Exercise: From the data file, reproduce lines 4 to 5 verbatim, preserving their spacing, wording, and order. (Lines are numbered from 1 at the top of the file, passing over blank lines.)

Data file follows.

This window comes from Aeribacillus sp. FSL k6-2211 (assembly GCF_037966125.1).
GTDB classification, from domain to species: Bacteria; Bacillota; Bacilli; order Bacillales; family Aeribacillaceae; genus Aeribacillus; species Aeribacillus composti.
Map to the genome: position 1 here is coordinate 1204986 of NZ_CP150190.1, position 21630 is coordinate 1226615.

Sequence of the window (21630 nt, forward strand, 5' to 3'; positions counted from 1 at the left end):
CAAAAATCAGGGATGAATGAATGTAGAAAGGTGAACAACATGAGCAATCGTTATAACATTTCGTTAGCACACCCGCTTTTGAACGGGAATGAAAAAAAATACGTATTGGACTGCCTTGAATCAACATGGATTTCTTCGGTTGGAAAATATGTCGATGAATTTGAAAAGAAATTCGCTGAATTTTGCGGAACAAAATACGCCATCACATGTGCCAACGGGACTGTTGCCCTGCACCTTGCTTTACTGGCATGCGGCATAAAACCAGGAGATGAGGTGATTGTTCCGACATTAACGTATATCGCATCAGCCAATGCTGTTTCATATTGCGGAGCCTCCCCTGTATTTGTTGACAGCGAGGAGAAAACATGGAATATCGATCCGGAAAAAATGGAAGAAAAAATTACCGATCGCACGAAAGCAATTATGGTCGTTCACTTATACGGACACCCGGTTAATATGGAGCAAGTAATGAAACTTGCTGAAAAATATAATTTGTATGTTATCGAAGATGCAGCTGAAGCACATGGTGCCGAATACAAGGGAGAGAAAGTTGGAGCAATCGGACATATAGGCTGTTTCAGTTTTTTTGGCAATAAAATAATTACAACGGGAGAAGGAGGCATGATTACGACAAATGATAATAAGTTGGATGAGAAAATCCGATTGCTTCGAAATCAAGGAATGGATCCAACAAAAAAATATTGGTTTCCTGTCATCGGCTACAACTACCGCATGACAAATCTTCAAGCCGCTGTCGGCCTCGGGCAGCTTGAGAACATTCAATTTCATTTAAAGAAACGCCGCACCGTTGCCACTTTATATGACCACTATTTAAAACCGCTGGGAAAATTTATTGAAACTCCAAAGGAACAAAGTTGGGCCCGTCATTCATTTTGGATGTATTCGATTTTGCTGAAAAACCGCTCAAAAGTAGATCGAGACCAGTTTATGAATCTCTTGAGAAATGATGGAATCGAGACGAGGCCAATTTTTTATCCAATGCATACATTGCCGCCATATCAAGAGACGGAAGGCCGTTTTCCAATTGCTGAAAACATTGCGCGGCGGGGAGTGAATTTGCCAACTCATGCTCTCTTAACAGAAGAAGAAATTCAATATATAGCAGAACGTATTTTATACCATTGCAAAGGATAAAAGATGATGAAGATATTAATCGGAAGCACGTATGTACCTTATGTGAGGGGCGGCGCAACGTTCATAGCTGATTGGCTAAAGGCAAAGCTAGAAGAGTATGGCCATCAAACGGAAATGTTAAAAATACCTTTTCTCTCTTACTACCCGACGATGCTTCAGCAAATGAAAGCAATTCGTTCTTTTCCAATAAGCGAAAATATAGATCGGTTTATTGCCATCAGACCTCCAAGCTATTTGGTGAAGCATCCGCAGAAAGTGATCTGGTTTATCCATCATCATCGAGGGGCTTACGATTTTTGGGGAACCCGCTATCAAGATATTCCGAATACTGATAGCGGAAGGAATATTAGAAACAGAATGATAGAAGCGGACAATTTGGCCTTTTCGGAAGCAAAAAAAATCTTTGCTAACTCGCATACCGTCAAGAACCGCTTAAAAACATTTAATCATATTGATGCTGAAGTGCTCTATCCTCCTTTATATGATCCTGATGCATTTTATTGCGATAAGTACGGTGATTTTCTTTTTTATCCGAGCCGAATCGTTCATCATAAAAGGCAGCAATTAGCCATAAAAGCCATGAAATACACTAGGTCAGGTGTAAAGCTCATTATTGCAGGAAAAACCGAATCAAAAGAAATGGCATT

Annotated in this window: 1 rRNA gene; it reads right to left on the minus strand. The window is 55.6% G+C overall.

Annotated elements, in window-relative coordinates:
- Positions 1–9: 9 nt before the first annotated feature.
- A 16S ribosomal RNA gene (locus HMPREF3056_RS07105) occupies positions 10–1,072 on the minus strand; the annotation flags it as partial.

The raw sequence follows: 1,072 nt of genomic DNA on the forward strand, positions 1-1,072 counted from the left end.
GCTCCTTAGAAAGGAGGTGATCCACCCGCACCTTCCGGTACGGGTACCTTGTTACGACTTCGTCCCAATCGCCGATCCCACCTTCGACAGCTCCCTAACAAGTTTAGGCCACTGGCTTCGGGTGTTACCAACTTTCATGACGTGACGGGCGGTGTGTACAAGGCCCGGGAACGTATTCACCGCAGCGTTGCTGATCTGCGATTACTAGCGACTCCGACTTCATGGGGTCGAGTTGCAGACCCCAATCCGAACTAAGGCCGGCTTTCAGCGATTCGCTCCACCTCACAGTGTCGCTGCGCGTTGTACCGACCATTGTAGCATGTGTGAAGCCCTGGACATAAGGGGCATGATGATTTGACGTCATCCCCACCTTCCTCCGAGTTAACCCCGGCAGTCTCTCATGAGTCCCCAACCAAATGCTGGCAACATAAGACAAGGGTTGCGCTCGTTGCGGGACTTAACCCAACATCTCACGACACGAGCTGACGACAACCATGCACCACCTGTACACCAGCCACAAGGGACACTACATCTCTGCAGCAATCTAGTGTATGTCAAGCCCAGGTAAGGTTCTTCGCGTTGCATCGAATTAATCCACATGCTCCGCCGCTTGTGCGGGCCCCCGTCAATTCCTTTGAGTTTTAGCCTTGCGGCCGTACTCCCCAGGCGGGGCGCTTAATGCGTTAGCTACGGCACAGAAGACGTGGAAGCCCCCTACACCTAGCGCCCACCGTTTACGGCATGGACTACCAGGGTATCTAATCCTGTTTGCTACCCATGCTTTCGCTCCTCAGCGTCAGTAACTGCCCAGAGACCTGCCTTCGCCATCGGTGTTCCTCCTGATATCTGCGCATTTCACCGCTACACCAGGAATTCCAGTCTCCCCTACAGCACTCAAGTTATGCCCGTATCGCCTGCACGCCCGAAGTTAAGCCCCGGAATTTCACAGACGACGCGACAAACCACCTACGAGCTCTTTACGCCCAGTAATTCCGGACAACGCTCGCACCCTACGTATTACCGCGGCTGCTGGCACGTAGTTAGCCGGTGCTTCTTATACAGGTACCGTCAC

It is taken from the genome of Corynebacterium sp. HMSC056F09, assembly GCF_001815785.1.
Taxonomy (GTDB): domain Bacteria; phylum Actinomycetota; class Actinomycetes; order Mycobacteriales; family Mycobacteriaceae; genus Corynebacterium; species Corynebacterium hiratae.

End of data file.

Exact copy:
Sequence of the window (21630 nt, forward strand, 5' to 3'; positions counted from 1 at the left end):
CAAAAATCAGGGATGAATGAATGTAGAAAGGTGAACAACATGAGCAATCGTTATAACATTTCGTTAGCACACCCGCTTTTGAACGGGAATGAAAAAAAATACGTATTGGACTGCCTTGAATCAACATGGATTTCTTCGGTTGGAAAATATGTCGATGAATTTGAAAAGAAATTCGCTGAATTTTGCGGAACAAAATACGCCATCACATGTGCCAACGGGACTGTTGCCCTGCACCTTGCTTTACTGGCATGCGGCATAAAACCAGGAGATGAGGTGATTGTTCCGACATTAACGTATATCGCATCAGCCAATGCTGTTTCATATTGCGGAGCCTCCCCTGTATTTGTTGACAGCGAGGAGAAAACATGGAATATCGATCCGGAAAAAATGGAAGAAAAAATTACCGATCGCACGAAAGCAATTATGGTCGTTCACTTATACGGACACCCGGTTAATATGGAGCAAGTAATGAAACTTGCTGAAAAATATAATTTGTATGTTATCGAAGATGCAGCTGAAGCACATGGTGCCGAATACAAGGGAGAGAAAGTTGGAGCAATCGGACATATAGGCTGTTTCAGTTTTTTTGGCAATAAAATAATTACAACGGGAGAAGGAGGCATGATTACGACAAATGATAATAAGTTGGATGAGAAAATCCGATTGCTTCGAAATCAAGGAATGGATCCAACAAAAAAATATTGGTTTCCTGTCATCGGCTACAACTACCGCATGACAAATCTTCAAGCCGCTGTCGGCCTCGGGCAGCTTGAGAACATTCAATTTCATTTAAAGAAACGCCGCACCGTTGCCACTTTATATGACCACTATTTAAAACCGCTGGGAAAATTTATTGAAACTCCAAAGGAACAAAGTTGGGCCCGTCATTCATTTTGGATGTATTCGATTTTGCTGAAAAACCGCTCAAAAGTAGATCGAGACCAGTTTATGAATCTCTTGAGAAATGATGGAATCGAGACGAGGCCAATTTTTTATCCAATGCATACATTGCCGCCATATCAAGAGACGGAAGGCCGTTTTCCAATTGCTGAAAACATTGCGCGGCGGGGAGTGAATTTGCCAACTCATGCTCTCTTAACAGAAGAAGAAATTCAATATATAGCAGAACGTATTTTATACCATTGCAAAGGATAAAAGATGATGAAGATATTAATCGGAAGCACGTATGTACCTTATGTGAGGGGCGGCGCAACGTTCATAGCTGATTGGCTAAAGGCAAAGCTAGAAGAGTATGGCCATCAAACGGAAATGTTAAAAATACCTTTTCTCTCTTACTACCCGACGATGCTTCAGCAAATGAAAGCAATTCGTTCTTTTCCAATAAGCGAAAATATAGATCGGTTTATTGCCATCAGACCTCCAAGCTATTTGGTGAAGCATCCGCAGAAAGTGATCTGGTTTATCCATCATCATCGAGGGGCTTACGATTTTTGGGGAACCCGCTATCAAGATATTCCGAATACTGATAGCGGAAGGAATATTAGAAACAGAATGATAGAAGCGGACAATTTGGCCTTTTCGGAAGCAAAAAAAATCTTTGCTAACTCGCATACCGTCAAGAACCGCTTAAAAACATTTAATCATATTGATGCTGAAGTGCTCTATCCTCCTTTATATGATCCTGATGCATTTTATTGCGATAAGTACGGTGATTTTCTTTTTTATCCGAGCCGAATCGTTCATCATAAAAGGCAGCAATTAGCCATAAAAGCCATGAAATACACTAGGTCAGGTGTAAAGCTCATTATTGCAGGAAAAACCGAATCAAAAGAAATGGCATT